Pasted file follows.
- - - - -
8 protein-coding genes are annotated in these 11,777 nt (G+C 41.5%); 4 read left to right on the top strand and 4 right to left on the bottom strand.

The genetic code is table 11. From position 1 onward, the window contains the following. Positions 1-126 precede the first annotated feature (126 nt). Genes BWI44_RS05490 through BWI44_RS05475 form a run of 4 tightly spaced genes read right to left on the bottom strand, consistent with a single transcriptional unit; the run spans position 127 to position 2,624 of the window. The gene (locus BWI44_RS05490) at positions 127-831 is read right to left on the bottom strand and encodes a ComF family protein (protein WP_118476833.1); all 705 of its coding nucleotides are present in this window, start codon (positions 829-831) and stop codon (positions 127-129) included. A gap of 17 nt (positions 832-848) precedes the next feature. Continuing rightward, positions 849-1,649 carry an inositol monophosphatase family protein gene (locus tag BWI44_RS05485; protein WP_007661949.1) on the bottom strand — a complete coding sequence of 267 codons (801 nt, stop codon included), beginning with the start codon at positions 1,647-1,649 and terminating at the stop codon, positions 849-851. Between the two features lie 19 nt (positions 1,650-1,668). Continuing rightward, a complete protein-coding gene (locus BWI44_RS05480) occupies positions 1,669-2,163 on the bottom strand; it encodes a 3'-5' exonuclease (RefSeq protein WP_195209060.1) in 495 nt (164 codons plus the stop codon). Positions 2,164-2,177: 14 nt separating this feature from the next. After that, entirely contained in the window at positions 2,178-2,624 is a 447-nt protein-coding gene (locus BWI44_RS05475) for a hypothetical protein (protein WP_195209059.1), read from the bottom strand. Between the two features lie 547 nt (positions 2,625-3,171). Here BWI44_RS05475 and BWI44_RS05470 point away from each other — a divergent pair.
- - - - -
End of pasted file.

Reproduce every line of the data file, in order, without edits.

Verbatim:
8 protein-coding genes are annotated in these 11,777 nt (G+C 41.5%); 4 read left to right on the top strand and 4 right to left on the bottom strand.

The genetic code is table 11. From position 1 onward, the window contains the following. Positions 1-126 precede the first annotated feature (126 nt). Genes BWI44_RS05490 through BWI44_RS05475 form a run of 4 tightly spaced genes read right to left on the bottom strand, consistent with a single transcriptional unit; the run spans position 127 to position 2,624 of the window. The gene (locus BWI44_RS05490) at positions 127-831 is read right to left on the bottom strand and encodes a ComF family protein (protein WP_118476833.1); all 705 of its coding nucleotides are present in this window, start codon (positions 829-831) and stop codon (positions 127-129) included. A gap of 17 nt (positions 832-848) precedes the next feature. Continuing rightward, positions 849-1,649 carry an inositol monophosphatase family protein gene (locus tag BWI44_RS05485; protein WP_007661949.1) on the bottom strand — a complete coding sequence of 267 codons (801 nt, stop codon included), beginning with the start codon at positions 1,647-1,649 and terminating at the stop codon, positions 849-851. Between the two features lie 19 nt (positions 1,650-1,668). Continuing rightward, a complete protein-coding gene (locus BWI44_RS05480) occupies positions 1,669-2,163 on the bottom strand; it encodes a 3'-5' exonuclease (RefSeq protein WP_195209060.1) in 495 nt (164 codons plus the stop codon). Positions 2,164-2,177: 14 nt separating this feature from the next. After that, entirely contained in the window at positions 2,178-2,624 is a 447-nt protein-coding gene (locus BWI44_RS05475) for a hypothetical protein (protein WP_195209059.1), read from the bottom strand. Between the two features lie 547 nt (positions 2,625-3,171). Here BWI44_RS05475 and BWI44_RS05470 point away from each other — a divergent pair.